BYU caffeine

Students are excited for the change on campus.

Brigham Young University, a well-known Mormon institution has lifted the ban on the sale of caffeinated beverages within the campus. This prohibition, instituted in 1950's has been in existence for nearly six decades. The university shocked its students after posting a picture of a Coca-Cola can with the words 'It’s Happening.'

This decision has been met with a lot of excitement from the students and alumni of the school. Christopher Jones, a 34-year-old visiting professor, was among the first to purchase a Coke from the vending machines. He posted on Twitter with excitement saying “Did I just buy the first ever caffeinated Coke Zero Sugar sold in #BYU's Wilkinson Student Center? Yes, yes I did."

The decision to ban caffeinated drinks originated from Joseph Smith, the founder of Mormonism. In 1833, Joseph had the revelation that his 16 million followers worldwide should refrain from taking alcohol, coffee, and tea. This, later on, evolved into an abstinence from all caffeinated drinks. The decision was later revised by The Church of Jesus Christ of Latter-day Saints issuing a new list of drinks Mormon members should refrain from consuming.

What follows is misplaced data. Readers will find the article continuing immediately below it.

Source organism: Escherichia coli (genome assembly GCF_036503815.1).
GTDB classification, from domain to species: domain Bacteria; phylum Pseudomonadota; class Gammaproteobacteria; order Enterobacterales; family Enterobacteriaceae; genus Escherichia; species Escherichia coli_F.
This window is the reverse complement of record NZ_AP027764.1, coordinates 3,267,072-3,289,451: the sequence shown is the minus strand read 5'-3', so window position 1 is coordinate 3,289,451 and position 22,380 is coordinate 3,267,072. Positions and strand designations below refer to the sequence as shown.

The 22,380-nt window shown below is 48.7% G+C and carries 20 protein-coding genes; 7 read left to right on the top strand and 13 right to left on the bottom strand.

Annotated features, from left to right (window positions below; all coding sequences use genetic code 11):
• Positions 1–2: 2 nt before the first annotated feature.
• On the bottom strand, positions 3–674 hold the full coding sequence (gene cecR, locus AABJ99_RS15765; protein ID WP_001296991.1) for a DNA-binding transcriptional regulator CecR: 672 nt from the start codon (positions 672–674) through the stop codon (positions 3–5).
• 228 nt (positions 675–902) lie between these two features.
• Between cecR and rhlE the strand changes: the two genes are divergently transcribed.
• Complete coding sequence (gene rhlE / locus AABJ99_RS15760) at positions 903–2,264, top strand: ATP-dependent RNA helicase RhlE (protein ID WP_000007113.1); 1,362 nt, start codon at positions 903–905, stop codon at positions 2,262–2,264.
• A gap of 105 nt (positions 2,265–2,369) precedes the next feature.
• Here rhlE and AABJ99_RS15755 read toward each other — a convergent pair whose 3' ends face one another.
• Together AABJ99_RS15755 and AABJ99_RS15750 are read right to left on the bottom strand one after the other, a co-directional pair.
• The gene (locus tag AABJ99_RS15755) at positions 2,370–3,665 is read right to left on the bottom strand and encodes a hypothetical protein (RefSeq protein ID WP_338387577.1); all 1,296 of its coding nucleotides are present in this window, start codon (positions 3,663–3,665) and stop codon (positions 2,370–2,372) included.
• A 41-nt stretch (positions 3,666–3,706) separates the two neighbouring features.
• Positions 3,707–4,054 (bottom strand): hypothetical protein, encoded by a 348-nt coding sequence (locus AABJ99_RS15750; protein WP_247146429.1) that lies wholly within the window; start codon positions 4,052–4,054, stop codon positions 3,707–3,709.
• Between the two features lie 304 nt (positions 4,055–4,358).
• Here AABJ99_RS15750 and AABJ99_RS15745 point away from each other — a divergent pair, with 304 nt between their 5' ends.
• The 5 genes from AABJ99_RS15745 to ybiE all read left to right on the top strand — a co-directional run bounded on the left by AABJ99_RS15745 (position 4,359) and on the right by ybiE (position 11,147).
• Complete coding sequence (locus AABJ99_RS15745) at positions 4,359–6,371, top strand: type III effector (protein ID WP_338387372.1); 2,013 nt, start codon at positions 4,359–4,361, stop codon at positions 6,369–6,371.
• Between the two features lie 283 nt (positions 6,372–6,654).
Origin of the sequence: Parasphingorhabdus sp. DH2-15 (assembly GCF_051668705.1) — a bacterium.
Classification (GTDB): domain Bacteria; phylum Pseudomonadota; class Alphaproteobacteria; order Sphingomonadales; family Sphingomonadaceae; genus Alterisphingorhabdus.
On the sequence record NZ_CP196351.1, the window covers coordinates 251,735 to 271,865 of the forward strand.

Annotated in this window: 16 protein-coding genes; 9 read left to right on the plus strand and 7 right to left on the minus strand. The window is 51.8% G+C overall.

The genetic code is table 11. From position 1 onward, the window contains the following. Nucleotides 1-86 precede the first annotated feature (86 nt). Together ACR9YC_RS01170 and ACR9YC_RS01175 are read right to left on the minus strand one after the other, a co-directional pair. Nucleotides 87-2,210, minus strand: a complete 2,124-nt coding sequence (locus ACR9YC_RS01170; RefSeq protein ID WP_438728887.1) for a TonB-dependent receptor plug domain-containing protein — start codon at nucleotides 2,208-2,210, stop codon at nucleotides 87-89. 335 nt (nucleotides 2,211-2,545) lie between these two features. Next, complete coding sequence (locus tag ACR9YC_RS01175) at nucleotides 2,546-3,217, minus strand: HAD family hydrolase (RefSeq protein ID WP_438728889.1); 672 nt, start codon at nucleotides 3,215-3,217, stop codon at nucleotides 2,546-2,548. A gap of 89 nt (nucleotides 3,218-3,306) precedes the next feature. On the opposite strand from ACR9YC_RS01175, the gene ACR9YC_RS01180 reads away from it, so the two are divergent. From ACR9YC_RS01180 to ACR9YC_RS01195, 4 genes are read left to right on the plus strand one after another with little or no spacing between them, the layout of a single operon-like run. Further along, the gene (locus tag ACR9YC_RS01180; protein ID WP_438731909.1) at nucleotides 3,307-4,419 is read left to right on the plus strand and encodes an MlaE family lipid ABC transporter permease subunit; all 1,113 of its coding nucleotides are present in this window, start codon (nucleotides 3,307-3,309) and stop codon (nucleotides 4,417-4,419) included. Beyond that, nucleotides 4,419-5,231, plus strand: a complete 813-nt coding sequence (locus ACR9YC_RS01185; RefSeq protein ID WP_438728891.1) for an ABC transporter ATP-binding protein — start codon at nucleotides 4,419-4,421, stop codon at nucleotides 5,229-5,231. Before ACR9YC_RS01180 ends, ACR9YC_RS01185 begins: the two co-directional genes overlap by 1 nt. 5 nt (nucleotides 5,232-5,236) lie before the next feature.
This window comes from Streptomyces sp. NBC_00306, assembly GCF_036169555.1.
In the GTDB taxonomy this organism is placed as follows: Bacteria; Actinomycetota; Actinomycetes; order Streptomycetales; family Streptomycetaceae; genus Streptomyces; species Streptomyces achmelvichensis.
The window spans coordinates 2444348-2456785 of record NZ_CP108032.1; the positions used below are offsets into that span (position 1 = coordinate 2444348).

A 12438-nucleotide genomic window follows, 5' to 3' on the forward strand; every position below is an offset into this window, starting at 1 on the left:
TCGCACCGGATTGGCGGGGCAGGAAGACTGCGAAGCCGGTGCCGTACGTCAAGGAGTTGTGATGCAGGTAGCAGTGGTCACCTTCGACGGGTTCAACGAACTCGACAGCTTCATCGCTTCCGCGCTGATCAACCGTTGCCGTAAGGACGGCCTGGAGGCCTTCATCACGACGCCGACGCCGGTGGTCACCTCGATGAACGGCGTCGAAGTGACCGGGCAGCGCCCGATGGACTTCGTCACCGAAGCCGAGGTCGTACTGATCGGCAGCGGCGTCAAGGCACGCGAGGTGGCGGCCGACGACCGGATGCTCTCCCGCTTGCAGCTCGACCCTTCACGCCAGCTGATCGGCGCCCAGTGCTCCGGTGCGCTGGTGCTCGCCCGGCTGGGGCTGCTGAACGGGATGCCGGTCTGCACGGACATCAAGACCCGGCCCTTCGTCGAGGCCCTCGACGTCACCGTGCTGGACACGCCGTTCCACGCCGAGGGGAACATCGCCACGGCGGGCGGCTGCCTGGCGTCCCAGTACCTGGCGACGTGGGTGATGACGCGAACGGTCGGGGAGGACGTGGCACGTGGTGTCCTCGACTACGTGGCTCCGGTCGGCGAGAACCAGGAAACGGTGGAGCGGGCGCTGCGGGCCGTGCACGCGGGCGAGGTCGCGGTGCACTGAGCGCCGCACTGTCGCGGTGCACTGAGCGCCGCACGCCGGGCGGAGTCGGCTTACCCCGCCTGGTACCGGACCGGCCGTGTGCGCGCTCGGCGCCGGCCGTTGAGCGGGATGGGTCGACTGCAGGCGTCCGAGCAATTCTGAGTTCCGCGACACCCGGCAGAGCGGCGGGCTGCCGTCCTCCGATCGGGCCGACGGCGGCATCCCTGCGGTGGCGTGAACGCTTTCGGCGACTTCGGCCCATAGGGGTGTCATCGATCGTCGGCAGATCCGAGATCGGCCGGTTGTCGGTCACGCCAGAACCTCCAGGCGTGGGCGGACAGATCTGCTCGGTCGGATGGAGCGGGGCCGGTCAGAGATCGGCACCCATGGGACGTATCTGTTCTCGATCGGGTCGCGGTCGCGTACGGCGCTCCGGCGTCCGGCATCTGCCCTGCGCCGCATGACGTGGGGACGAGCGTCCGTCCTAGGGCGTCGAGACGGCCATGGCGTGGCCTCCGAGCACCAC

The University, however, did not abide by the revised laws. Despite allowing students to have caffeinated drinks on campus, the university did not permit the sale of any caffeinated drinks citing the lack of demand. This has been noted to change by Brigham Young University spokeswoman Carri Jenkins saying, “I have been told that students are lining up.” The increased demand for caffeinated drinks has allegedly made the school allow for their sale. The drinks will be available in cafeterias and at sports events.

Alumni of the school have received this news with joy, noting that this decision might even change the perspective of Mormons on caffeine. As to whether that is true, only time will tell.

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